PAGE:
Updated: Jan 1, 2021
Today digital transformation reshapes shopping, online experiences, and even customer expectations of physical stores. The COVID-19 outbreak changed not only our everyday life but also the way of doing business. But by turning the world upside down, it also brought many technological innovations.
Being involved with software development companies, over the past seven years, we have found a number of technological trends having a future potential. This article describes seven tech trends that may extremely reshape the future of the retail industry over the next few years.
Trend 1: E-Commerce-Friendly POS Systems
During the COVID-19 pandemic, many business owners use e-commerce platforms trying to optimize online sales processes.
One of the SaaS providers of a cloud-based ERP solution for retailers shared his monitoring of the growing demand for a fully integrated POS and e-commerce solution. Excluding all the bells and whistles, retailers choose those e-commerce systems allowing them to sell online no worse than in physical stores.
If looking ahead, after the pandemic business owners having multiple sales channels, including both brick-and-mortar and e-stores, will need to sync both online and offline transactions, inventory, and promotions. Thus, e-commerce and POS integration will be an optimal solution both during and after the pandemic.
Trend 2: Machine Learning for Demand Forecasting
The important question many retailers are going to ask now is, “How will the world pandemic of COVID-19 impact customer demand and how to predict shifts?”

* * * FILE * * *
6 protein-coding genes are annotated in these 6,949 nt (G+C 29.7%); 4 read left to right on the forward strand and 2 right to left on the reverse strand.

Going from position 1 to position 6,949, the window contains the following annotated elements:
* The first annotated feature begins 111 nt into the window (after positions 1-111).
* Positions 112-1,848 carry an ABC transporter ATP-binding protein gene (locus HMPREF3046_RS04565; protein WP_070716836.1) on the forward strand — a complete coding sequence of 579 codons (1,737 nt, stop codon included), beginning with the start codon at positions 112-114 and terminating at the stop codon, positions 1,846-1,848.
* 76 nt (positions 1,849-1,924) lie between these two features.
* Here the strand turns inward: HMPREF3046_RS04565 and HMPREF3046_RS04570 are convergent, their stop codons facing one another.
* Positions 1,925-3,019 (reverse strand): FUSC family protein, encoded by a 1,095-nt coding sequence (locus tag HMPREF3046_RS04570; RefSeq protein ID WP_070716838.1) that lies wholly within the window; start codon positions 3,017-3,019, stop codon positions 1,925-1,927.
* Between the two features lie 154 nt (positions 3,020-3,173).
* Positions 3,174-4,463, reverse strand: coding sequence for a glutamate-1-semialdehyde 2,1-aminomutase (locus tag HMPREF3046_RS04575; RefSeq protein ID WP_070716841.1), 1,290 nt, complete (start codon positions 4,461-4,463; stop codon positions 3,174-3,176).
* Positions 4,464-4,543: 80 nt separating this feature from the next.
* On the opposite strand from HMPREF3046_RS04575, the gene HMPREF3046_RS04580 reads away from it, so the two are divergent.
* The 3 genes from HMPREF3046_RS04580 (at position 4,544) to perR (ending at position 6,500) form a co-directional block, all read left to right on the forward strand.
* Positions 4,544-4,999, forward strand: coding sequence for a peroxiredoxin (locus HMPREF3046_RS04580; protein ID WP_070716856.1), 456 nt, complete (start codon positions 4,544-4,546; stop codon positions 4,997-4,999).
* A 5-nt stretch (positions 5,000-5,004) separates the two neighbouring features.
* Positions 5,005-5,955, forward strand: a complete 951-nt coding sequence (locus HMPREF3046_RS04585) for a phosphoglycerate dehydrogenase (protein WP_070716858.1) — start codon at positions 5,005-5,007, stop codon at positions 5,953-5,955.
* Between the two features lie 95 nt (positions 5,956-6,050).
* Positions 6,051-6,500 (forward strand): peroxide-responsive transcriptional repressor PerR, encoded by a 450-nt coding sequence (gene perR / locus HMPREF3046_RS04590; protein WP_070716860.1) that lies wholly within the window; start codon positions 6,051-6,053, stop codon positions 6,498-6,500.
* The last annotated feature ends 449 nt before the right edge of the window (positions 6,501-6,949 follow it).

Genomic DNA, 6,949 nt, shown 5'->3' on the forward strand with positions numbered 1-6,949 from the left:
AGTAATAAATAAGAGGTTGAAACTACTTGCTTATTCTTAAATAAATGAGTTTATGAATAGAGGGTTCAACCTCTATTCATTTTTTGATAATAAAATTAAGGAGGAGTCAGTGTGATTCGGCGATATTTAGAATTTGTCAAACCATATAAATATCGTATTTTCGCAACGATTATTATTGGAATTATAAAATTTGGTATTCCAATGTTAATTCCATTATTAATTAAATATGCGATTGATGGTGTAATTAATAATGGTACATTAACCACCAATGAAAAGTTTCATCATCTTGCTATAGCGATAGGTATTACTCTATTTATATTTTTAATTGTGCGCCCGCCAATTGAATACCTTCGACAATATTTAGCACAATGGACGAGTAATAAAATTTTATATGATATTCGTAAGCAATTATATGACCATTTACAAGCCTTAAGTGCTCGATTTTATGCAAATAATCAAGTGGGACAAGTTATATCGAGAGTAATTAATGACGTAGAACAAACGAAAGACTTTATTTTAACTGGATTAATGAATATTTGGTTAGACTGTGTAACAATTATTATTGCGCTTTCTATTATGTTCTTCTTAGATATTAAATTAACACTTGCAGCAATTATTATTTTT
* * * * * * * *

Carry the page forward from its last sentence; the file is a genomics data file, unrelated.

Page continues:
Since many retail businesses are looking to use big data, demand forecasting powered by machine learning became one of the innovative methods to optimize customer and supplier relationship management, logistics and manufacturing processes, and running smart marketing campaigns.
Compared to traditional forecasting methods, machine learning approaches are more adaptable to changes and faster to implement. This feature makes ML-based demand forecasting applicable to today’s reality.
By optimizing demand forecasting systems with NLP and cascade models, short-term POS data, and recent data from external resources (exchange rates, market states, economic factors, and others), it’s possible to enhance demand forecasting accuracy. That is what makes ML-powered demand forecasting become a valued contribution to smart retail.
Trend 3: Augmented Shopping
The isolation due to COVID-19 quarantine has rapidly increased the demand for AR systems. Being guided by the “try-before-you-buy” approach, augmented shopping attracts customers by allowing them to interact with products online.
Several brands embraced AR long before the pandemic. Lacoste, American Apparel, and Uniqlo opened virtual showrooms and fitting rooms to allow customers to try products in virtual spaces.
Apple’s LIDAR scanner launched not so long ago, has significant potential for augmented shopping and AR in general. Shoppers will be able to place virtual items on the physical surfaces with millimetric precision, close off virtual objects with real ones, recognize physical objects, and provide realistic interactions between real and virtual goods.
Trend 4: Data Science-Based Personal Interaction
Data Science and machine learning technologies have made great progress in today’s personalization tools. DS and ML-powered engines can make personal recommendations to customers before they know what they want themselves.
According to Amazon, 35% of its sales are driven by its recommendation engine.
Rather than annoy people to download an app, the recommendation engine uses incentives based on consumer desires and needs. By applying machine learning methods, the recommendation system collects information about similar customers and develops shopping profiles. Then, the system tailor calls to action to specific users and speeds the buying experience along.